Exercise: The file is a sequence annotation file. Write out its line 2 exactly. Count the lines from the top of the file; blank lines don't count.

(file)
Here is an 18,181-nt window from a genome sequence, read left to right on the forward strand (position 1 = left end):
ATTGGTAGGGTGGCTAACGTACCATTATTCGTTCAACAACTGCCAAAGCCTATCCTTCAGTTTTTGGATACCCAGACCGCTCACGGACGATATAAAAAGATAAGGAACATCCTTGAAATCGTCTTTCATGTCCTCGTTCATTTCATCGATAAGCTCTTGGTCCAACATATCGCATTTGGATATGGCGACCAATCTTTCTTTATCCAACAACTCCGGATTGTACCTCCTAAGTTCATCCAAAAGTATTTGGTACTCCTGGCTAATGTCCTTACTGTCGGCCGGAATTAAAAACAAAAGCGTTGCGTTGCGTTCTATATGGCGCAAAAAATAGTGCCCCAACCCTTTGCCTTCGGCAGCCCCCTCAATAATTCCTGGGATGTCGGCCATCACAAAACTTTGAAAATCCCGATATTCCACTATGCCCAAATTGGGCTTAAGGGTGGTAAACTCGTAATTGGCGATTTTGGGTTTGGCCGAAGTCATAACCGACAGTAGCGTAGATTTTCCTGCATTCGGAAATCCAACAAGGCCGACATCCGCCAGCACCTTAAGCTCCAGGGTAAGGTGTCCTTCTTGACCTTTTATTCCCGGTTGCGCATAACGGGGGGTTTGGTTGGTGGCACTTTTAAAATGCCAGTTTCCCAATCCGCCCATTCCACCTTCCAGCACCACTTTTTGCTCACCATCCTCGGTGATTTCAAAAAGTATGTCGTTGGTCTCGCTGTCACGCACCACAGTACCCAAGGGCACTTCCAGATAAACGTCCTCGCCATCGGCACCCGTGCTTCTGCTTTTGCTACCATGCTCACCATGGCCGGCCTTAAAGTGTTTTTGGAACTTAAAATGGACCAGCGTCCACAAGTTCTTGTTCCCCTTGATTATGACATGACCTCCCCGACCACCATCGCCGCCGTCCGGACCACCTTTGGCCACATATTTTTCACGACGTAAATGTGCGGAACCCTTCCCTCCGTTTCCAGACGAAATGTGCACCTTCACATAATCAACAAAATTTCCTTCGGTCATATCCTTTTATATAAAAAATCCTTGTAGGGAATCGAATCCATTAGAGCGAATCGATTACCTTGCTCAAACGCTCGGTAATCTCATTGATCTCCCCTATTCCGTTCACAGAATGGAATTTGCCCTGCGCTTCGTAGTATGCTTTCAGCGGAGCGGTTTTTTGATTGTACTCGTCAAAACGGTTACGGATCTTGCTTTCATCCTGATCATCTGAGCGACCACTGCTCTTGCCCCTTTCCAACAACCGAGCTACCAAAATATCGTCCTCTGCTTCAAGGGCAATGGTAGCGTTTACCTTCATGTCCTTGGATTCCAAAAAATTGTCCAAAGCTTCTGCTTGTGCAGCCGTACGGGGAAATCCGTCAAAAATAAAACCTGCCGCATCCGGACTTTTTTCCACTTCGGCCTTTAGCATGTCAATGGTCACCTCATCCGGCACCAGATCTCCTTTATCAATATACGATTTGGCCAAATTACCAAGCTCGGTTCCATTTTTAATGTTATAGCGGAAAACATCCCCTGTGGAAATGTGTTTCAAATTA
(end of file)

ATTGGTAGGGTGGCTAACGTACCATTATTCGTTCAACAACTGCCAAAGCCTATCCTTCAGTTTTTGGATACCCAGACCGCTCACGGACGATATAAAAAGATAAGGAACATCCTTGAAATCGTCTTTCATGTCCTCGTTCATTTCATCGATAAGCTCTTGGTCCAACATATCGCATTTGGATATGGCGACCAATCTTTCTTTATCCAACAACTCCGGATTGTACCTCCTAAGTTCATCCAAAAGTATTTGGTACTCCTGGCTAATGTCCTTACTGTCGGCCGGAATTAAAAACAAAAGCGTTGCGTTGCGTTCTATATGGCGCAAAAAATAGTGCCCCAACCCTTTGCCTTCGGCAGCCCCCTCAATAATTCCTGGGATGTCGGCCATCACAAAACTTTGAAAATCCCGATATTCCACTATGCCCAAATTGGGCTTAAGGGTGGTAAACTCGTAATTGGCGATTTTGGGTTTGGCCGAAGTCATAACCGACAGTAGCGTAGATTTTCCTGCATTCGGAAATCCAACAAGGCCGACATCCGCCAGCACCTTAAGCTCCAGGGTAAGGTGTCCTTCTTGACCTTTTATTCCCGGTTGCGCATAACGGGGGGTTTGGTTGGTGGCACTTTTAAAATGCCAGTTTCCCAATCCGCCCATTCCACCTTCCAGCACCACTTTTTGCTCACCATCCTCGGTGATTTCAAAAAGTATGTCGTTGGTCTCGCTGTCACGCACCACAGTACCCAAGGGCACTTCCAGATAAACGTCCTCGCCATCGGCACCCGTGCTTCTGCTTTTGCTACCATGCTCACCATGGCCGGCCTTAAAGTGTTTTTGGAACTTAAAATGGACCAGCGTCCACAAGTTCTTGTTCCCCTTGATTATGACATGACCTCCCCGACCACCATCGCCGCCGTCCGGACCACCTTTGGCCACATATTTTTCACGACGTAAATGTGCGGAACCCTTCCCTCCGTTTCCAGACGAAATGTGCACCTTCACATAATCAACAAAATTTCCTTCGGTCATATCCTTTTATATAAAAAATCCTTGTAGGGAATCGAATCCATTAGAGCGAATCGATTACCTTGCTCAAACGCTCGGTAATCTCATTGATCTCCCCTATTCCGTTCACAGAATGGAATTTGCCCTGCGCTTCGTAGTATGCTTTCAGCGGAGCGGTTTTTTGATTGTACTCGTCAAAACGGTTACGGATCTTGCTTTCATCCTGATCATCTGAGCGACCACTGCTCTTGCCCCTTTCCAACAACCGAGCTACCAAAATATCGTCCTCTGCTTCAAGGGCAATGGTAGCGTTTACCTTCATGTCCTTGGATTCCAAAAAATTGTCCAAAGCTTCTGCTTGTGCAGCCGTACGGGGAAATCCGTCAAAAATAAAACCTGCCGCATCCGGACTTTTTTCCACTTCGGCCTTTAGCATGTCAATGGTCACCTCATCCGGCACCAGATCTCCTTTATCAATATACGATTTGGCCAAATTACCAAGCTCGGTTCCATTTTTAATGTTATAGCGGAAAACATCCCCTGTGGAAATGTGTTTCAAATTA